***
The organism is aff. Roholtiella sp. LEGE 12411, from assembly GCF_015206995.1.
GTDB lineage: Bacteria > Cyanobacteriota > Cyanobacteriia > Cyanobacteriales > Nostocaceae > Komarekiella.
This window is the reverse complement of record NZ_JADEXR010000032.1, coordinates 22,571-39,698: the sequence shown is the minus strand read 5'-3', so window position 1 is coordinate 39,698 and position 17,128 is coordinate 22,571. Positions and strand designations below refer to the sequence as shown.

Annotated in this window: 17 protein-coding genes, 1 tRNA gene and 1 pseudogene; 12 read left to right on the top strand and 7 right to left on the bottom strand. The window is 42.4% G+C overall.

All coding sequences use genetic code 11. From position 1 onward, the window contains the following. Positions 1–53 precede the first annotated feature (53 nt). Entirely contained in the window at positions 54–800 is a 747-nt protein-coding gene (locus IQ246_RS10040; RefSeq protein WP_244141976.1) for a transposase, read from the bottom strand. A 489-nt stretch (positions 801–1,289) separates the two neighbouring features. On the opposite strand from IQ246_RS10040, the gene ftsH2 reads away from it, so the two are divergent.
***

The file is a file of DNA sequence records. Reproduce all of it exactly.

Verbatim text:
The organism is aff. Roholtiella sp. LEGE 12411, from assembly GCF_015206995.1.
GTDB lineage: Bacteria > Cyanobacteriota > Cyanobacteriia > Cyanobacteriales > Nostocaceae > Komarekiella.
This window is the reverse complement of record NZ_JADEXR010000032.1, coordinates 22,571-39,698: the sequence shown is the minus strand read 5'-3', so window position 1 is coordinate 39,698 and position 17,128 is coordinate 22,571. Positions and strand designations below refer to the sequence as shown.

Annotated in this window: 17 protein-coding genes, 1 tRNA gene and 1 pseudogene; 12 read left to right on the top strand and 7 right to left on the bottom strand. The window is 42.4% G+C overall.

All coding sequences use genetic code 11. From position 1 onward, the window contains the following. Positions 1–53 precede the first annotated feature (53 nt). Entirely contained in the window at positions 54–800 is a 747-nt protein-coding gene (locus IQ246_RS10040; RefSeq protein WP_244141976.1) for a transposase, read from the bottom strand. A 489-nt stretch (positions 801–1,289) separates the two neighbouring features. On the opposite strand from IQ246_RS10040, the gene ftsH2 reads away from it, so the two are divergent.